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[193] a tolerated disobedience. So notorious, indeed, and so impudent has corruption become, that it even dresses itself in the livery of law and justice, and thus passes on respected through all the divisions of society.

The Inquisition, which is so much talked about, is more a bugbear than anything else, except in its influences on public instruction and the freedom of the press. As a part of the civil government it is hardly felt in individual instances, though still it is not to be denied that persons have sometimes disappeared and never been heard of afterwards; as one since I have been here, who is believed by everybody to be in the Inquisition, and another, who certainly was there before, and escaped to England about the time of my arrival.

The Inquisition, however, I have since found more powerful in the South. At Granada I saw a printed decree posted up, condemning anew the heresy of Martin Luther, and, as it was then imagined to be making some progress there, calling on servants to denounce their masters, children their parents, wives their husbands, etc., in so many words. I could not get a copy of it by ordinary means, and did not like to use any others, on account of the archbishop. Just before I was at Cadiz, the Inquisition entered the apartments of a young German and took away his private books, deemed dangerous; and at Seville some of my ecclesiastical friends cautioned me about my conversation in general society, on account of the power and vigilance of the holy office there; though certainly nobody was ever less obnoxious from heresy in Spain than I was, for my best friends were always of the Church. The Nuncio and a shrewd little secretary he had even thought to convert me by ‘putting good books into my hands,’ though I should never have suspected it if the Prince de Laval had not let me into the secret.1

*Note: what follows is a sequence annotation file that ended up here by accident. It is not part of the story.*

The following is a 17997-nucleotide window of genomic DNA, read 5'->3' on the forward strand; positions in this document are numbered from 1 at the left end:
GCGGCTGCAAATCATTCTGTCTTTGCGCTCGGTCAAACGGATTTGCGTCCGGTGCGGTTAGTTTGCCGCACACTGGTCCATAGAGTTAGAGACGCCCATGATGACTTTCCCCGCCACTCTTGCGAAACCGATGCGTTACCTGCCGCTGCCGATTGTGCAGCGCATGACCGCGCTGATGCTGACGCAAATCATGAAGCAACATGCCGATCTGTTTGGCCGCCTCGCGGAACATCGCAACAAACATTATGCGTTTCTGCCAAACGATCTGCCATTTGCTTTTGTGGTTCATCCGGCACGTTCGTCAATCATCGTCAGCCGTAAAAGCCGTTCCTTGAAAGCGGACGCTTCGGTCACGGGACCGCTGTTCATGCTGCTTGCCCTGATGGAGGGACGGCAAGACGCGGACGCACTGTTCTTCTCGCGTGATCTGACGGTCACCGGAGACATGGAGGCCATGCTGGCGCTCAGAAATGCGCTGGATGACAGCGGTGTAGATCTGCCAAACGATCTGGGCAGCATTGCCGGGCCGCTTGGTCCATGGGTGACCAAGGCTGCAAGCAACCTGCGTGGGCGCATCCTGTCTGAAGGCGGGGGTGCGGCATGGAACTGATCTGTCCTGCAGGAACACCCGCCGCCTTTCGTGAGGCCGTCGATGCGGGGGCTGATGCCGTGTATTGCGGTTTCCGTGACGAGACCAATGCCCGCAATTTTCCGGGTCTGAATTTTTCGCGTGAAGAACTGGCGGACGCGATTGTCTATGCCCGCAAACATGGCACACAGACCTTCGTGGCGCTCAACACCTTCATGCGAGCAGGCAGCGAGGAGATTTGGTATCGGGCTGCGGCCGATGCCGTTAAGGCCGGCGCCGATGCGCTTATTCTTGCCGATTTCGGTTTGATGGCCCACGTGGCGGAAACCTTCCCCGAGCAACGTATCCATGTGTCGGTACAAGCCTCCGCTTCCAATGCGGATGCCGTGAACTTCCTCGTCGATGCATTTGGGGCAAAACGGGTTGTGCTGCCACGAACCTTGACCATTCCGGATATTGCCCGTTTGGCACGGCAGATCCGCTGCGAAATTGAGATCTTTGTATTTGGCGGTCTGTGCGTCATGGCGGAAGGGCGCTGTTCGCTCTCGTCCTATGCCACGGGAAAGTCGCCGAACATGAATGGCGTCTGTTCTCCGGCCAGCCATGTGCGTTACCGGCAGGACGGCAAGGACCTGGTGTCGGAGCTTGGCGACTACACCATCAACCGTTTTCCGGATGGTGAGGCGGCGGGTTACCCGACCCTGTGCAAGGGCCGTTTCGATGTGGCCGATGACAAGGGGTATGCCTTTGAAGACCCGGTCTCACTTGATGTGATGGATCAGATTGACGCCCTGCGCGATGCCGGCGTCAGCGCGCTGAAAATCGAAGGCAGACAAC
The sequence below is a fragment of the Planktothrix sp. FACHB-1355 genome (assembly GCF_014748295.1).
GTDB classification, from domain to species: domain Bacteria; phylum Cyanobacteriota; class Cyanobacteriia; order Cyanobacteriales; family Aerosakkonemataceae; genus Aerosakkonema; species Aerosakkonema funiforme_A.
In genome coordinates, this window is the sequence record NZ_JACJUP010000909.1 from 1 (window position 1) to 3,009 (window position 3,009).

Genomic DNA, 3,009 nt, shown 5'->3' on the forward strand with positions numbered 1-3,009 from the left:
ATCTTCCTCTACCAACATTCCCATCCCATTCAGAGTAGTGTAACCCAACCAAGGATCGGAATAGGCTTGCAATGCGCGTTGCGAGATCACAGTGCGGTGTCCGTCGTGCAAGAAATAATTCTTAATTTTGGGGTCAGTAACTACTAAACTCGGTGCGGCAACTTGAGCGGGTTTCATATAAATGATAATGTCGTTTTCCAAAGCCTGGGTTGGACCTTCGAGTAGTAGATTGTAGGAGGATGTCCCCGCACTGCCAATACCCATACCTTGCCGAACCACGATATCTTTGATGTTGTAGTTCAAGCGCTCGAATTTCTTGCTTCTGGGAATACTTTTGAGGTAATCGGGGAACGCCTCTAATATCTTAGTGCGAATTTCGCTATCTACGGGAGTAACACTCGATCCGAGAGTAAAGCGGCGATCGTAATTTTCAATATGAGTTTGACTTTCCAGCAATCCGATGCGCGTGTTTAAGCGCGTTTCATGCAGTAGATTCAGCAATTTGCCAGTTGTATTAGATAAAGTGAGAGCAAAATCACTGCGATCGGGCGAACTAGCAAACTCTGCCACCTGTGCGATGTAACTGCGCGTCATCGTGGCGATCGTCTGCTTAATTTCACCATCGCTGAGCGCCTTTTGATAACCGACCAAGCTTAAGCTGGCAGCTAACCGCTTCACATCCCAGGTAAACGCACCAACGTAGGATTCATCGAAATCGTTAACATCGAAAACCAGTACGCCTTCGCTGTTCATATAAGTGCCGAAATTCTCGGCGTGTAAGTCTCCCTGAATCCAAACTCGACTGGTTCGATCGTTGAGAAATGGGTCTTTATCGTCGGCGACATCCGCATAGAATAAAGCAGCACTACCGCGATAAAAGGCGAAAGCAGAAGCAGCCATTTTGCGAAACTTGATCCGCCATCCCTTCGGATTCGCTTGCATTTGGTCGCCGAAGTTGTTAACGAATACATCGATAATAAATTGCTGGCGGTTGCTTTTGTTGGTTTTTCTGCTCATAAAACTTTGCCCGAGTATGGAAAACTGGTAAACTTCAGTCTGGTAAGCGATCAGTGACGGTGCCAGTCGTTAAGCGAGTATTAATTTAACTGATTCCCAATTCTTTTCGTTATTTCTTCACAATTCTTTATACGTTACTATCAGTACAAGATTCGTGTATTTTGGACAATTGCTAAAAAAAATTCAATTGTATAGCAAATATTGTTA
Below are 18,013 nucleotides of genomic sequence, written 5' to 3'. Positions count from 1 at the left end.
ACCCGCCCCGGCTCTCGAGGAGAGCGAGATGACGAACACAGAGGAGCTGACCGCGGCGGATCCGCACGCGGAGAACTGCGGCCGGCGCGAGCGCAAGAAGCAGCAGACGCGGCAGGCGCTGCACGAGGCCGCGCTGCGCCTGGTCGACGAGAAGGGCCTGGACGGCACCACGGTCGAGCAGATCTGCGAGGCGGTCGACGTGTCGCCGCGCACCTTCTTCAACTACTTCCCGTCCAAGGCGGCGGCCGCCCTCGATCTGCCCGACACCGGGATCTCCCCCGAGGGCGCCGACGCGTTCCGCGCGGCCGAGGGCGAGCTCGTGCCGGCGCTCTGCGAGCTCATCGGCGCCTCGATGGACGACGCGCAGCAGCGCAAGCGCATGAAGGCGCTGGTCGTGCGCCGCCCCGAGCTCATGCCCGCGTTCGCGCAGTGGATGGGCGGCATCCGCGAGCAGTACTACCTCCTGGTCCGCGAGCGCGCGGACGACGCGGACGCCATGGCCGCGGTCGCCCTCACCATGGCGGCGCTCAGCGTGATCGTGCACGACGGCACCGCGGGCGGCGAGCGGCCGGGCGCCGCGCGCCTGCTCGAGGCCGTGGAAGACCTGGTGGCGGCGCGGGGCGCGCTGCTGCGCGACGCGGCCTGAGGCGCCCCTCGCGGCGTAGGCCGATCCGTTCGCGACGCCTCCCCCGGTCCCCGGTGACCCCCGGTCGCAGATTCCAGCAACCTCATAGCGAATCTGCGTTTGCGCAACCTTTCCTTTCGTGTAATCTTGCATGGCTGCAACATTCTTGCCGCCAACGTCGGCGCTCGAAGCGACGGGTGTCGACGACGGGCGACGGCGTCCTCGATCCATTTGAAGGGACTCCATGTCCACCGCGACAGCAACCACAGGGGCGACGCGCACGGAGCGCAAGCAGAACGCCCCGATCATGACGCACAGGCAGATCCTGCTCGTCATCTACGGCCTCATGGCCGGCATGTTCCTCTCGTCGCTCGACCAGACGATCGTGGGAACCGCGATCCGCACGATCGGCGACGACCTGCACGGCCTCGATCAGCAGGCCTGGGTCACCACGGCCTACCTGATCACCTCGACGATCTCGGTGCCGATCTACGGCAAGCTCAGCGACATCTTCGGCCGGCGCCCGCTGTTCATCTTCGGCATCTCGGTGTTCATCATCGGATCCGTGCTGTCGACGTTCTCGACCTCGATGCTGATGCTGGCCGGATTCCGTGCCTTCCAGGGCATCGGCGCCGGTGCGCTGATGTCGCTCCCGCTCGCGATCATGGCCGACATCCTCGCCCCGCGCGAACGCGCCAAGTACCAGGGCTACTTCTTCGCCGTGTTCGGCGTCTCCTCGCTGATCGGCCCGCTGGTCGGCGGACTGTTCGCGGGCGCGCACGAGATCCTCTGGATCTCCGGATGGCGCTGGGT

Of police there is almost nothing: a little watch in the streets during the night, and a few alguazils—who are about as efficient as

1 Two attempts were made to convert Mr. Ticknor to Catholicism. Once at Rome, being at a grand funzione, a priest who stood near him and his companion addressed them in English, which he heard them speaking, and they found he was an American of the name of Patterson. His history, as afterwards told to Mr. Ticknor by Mr. George Harrison, was a curious one. He was a Philadelphian, rich, handsome, at the head of fashion, the best billiard player in town. He was still quite young when he was converted, and he immediately gave his property to the Church, keeping only a small stipend for himself; had his teeth pulled to destroy his beauty, and became a priest and an ascetic. Patterson often visited Mr. Ticknor, glad to get a breakfast or a lunch, and one day brought a Padre Grassi with him. He was a man of talent and cultivation, had been in America, and used to talk much of early Christian antiquities and their relation to the Roman Church. His visits ceased after a time, but Mr. Ticknor was told afterwards that it had been an effort to convert him.

In Madrid, Cardinal Giustiniani made Mr. Ticknor acquainted with a young Italian ecclesiastic, a pleasant fellow, who lent him the Abbe de Lamennais's great work in defence of the Church, which had just come out, and he visited Mr. Ticknor often. After this intimacy had passed off, he was told by the the Duke de Laval that there had been great hopes of him.

The Princess Prossedi, the oldest child of Lucien Bonaparte, became an affectionate friend to Mr. Ticknor, and sincerely desired his conversion; and, when he again met her in 1836, told him she had never ceased to pray for it.

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